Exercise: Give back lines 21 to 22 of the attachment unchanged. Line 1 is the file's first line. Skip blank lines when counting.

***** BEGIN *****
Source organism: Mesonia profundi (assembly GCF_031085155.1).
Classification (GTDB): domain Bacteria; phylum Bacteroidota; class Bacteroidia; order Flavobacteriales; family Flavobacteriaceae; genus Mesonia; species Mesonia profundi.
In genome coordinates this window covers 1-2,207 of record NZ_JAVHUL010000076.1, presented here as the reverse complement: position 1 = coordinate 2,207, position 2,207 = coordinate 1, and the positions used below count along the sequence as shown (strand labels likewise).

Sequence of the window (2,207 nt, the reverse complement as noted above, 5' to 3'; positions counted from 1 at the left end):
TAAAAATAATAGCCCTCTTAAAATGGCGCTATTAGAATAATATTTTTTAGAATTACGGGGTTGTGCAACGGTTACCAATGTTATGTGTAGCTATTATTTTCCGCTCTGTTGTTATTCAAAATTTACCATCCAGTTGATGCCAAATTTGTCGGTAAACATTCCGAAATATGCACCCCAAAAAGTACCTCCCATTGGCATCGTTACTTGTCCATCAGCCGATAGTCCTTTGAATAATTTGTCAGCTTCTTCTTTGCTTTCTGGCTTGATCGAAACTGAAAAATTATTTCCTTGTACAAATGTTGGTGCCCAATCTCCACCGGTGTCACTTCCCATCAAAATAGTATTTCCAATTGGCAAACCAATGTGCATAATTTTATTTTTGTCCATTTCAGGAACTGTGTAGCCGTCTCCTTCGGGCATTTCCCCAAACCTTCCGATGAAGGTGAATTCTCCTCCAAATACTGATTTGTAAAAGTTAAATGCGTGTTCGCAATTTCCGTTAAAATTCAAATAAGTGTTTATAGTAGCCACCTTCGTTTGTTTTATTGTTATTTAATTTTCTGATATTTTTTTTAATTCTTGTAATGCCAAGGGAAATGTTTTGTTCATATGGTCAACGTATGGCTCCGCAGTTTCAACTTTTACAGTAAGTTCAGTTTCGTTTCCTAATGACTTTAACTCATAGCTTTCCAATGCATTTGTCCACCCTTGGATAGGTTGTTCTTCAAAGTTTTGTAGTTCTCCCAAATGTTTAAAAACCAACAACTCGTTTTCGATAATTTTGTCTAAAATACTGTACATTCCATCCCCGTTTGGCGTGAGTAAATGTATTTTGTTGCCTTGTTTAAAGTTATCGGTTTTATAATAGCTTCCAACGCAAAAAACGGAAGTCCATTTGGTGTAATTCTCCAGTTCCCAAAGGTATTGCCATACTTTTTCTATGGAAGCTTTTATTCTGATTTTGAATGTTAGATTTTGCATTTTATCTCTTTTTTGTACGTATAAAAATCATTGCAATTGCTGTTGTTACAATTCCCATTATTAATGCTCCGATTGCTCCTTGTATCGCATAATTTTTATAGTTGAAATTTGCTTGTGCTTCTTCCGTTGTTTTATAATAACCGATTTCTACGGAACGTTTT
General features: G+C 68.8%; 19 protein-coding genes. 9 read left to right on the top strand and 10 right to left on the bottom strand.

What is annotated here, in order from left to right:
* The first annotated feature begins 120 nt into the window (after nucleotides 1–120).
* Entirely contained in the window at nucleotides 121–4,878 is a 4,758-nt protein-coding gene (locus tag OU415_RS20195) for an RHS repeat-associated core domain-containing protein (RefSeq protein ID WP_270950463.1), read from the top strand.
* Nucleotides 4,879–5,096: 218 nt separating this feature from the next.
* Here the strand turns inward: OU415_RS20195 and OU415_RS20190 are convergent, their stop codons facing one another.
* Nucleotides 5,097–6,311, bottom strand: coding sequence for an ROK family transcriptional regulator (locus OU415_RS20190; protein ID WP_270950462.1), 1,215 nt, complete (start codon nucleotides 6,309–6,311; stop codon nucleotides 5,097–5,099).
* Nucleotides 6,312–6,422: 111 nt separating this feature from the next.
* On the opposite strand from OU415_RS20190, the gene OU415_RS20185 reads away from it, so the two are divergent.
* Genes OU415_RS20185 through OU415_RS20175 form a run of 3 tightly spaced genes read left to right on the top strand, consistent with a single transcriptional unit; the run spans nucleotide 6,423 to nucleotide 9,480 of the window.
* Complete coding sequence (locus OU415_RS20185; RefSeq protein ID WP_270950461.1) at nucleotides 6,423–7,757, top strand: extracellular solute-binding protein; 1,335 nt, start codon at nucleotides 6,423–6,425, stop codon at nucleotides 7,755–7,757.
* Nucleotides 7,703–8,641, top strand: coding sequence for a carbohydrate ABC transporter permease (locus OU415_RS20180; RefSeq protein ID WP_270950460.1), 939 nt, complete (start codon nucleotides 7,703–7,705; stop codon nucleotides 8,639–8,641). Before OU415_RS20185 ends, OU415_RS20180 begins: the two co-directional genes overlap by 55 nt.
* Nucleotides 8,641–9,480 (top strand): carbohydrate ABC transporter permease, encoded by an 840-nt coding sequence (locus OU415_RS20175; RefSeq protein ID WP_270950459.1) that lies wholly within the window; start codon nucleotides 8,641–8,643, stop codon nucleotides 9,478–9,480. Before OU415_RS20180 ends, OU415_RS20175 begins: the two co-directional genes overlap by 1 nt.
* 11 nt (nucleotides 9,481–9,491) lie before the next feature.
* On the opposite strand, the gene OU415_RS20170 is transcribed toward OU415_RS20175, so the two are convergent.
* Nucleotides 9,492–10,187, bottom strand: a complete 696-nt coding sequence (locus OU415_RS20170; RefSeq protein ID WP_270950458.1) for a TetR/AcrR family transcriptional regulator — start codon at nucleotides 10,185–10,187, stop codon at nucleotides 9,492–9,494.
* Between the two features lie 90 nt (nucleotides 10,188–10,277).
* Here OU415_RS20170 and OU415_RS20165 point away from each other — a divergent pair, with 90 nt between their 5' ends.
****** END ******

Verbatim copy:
* Nucleotides 9,492–10,187, bottom strand: a complete 696-nt coding sequence (locus OU415_RS20170; RefSeq protein ID WP_270950458.1) for a TetR/AcrR family transcriptional regulator — start codon at nucleotides 10,185–10,187, stop codon at nucleotides 9,492–9,494.
* Between the two features lie 90 nt (nucleotides 10,188–10,277).